Tile marks or tile ghosting are caused and affected by moisture intrusion. These lines can (1) come from within or below the slab, or they can develop (2) from processes or treatments applied on the VCT above the slab.
(1) Moisture vapor transmission through a concrete slab is caused by the need for the moisture to reach equilibrium, which is achieved when all parts of the system have the same amount of moisture content. When the ground below the slab is very wet and the concrete above it is not, the water will travel from the ground up into the slab because the slab is drier. Then the water will again seek a drier space. Heating and cooling systems control the temperature and humidity of the air in the rooms, and as moisture is removed from room air, the moisture in the slab will naturally move up through the tile seams toward the dry air. The moisture in question may be from within the slab itself as the normal amount of water needed to place the concrete. It can also come from a source underneath the slab, such as a high water table, a leaky pipe, or a sprinkler system.
Movement of salt-laden water up through the slab is the same phenomenon that causes traditional efflorescence issues with concrete and masonry. Moisture migrates up according to the laws of physics, always seeking equilibrium, while dissolving and carrying along free lime, calcium hydroxide and salts that have not reacted during the curing of the slab. When the salted water evaporates at the slab surface, it leaves the salts behind, which form an ever-widening line. As long as there is a continuous supply of water to the concrete, there will be moisture transmission, and the tile marks will continue to develop.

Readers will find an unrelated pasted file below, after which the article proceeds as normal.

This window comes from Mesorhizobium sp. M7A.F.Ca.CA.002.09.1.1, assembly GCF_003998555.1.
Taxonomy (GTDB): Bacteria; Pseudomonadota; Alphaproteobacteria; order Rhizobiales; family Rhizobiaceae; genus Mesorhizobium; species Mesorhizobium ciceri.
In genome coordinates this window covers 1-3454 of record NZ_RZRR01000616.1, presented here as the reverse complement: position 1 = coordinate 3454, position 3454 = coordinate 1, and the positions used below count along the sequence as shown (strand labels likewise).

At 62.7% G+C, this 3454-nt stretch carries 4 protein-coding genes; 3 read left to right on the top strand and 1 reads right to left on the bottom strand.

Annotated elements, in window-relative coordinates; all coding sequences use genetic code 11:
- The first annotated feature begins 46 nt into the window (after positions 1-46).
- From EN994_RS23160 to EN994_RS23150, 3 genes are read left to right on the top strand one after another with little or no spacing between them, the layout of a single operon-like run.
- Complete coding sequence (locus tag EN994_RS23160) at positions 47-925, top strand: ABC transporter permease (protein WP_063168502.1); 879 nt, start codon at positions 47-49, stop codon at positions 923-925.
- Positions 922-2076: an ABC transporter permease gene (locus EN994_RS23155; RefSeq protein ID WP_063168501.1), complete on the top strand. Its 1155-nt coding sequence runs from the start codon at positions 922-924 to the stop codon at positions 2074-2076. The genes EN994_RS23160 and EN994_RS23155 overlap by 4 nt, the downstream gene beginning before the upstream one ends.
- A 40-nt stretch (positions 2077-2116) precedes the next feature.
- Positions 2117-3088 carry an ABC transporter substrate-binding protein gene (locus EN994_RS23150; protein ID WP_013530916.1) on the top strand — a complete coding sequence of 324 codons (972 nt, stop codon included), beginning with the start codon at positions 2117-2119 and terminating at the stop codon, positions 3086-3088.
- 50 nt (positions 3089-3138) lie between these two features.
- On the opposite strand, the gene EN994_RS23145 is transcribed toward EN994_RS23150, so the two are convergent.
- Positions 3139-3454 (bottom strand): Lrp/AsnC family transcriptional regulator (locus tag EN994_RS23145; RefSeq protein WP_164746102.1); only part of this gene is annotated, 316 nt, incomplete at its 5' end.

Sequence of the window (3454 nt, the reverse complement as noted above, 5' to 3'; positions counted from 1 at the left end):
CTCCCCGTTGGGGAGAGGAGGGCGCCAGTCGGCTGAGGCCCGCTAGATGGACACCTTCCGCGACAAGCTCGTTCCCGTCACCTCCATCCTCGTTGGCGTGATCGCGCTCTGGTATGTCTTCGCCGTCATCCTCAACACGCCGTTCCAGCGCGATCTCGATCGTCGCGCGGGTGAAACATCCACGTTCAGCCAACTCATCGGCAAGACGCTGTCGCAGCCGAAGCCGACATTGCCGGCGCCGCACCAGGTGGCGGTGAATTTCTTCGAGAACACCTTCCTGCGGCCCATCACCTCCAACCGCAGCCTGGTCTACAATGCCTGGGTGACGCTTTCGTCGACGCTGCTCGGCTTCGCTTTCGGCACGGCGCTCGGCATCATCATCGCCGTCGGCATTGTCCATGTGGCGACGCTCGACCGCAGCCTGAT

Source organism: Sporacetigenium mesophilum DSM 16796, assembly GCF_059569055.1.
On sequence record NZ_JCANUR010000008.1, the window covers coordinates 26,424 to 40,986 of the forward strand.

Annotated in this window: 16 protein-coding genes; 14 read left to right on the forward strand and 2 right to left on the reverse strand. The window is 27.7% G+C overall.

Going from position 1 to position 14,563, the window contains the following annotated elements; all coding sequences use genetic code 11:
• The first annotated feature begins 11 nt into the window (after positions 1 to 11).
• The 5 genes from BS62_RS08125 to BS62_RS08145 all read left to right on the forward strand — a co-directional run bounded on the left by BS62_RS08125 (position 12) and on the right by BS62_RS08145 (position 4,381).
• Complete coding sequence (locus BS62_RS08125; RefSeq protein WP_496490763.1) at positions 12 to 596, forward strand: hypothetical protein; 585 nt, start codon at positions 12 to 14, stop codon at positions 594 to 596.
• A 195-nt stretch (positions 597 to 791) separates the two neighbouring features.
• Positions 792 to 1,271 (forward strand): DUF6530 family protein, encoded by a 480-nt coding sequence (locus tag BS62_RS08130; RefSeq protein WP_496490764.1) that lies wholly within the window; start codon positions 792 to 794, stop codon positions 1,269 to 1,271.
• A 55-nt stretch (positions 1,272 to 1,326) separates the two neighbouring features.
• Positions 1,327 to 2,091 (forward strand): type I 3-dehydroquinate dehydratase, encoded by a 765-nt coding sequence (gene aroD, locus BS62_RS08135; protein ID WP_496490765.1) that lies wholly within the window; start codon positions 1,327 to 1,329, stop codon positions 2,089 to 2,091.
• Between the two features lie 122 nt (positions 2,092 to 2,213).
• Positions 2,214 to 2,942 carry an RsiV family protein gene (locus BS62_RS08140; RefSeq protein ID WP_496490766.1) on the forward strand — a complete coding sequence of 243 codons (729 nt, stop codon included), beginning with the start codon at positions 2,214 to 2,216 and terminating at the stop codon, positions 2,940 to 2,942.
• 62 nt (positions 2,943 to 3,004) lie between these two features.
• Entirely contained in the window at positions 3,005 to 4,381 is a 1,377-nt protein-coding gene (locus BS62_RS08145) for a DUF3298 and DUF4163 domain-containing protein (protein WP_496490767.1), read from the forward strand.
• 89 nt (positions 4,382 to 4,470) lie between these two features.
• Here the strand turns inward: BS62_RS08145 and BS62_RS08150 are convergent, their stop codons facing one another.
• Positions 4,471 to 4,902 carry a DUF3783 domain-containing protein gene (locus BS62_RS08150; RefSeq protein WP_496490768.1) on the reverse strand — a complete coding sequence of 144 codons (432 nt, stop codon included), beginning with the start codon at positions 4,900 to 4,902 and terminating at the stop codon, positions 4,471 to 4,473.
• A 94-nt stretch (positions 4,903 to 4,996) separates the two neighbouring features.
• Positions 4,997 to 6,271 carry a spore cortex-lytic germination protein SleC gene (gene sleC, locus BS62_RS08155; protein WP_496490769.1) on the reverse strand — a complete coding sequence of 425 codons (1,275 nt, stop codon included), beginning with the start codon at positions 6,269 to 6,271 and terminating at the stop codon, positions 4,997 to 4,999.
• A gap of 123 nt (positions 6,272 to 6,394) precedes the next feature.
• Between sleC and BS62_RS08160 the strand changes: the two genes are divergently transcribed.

(2) Topical processes or treatments are the other major source of tile marks. The quality of the tile installation itself is a major factor, as is the janitorial treatment of the area. Are all of the tiles tight against one another or is there visible space? Were multiple coats of floor finish applied prior to opening? Did crews prevent janitorial liquids from puddling on the floor for extended time periods? All of these factors help determine the amount of lines and whitening that occurs during years of routine janitorial maintenance procedures.
Washing, waxing, stripping and re-waxing are processes that can drive a steady stream of water directly into the concrete surface. Puddles of chemicals and dirty or gray water are allowed to dwell on the floor and seep down through the seams into the concrete slab. Gray water with its residual chemicals soon becomes trapped underneath the tile by subsequent applications of wax and high-speed burnishing. When gray water manages to escape through the tiles’ gaps and seams, it will leave behind the insoluble salts at the surface of the slab: our old nemesis, efflorescence.
As the salts are dissolved from within the slab and moved up to the surface, the body of the concrete loses its free salts and becomes even more porous as a result, allowing yet more gray water to penetrate. This repeated cycle of soaking, dissolving salts, movement of salts to the surface, evaporation of water, and deposition of salty residue at and near the surface helps creates the tile mark problem.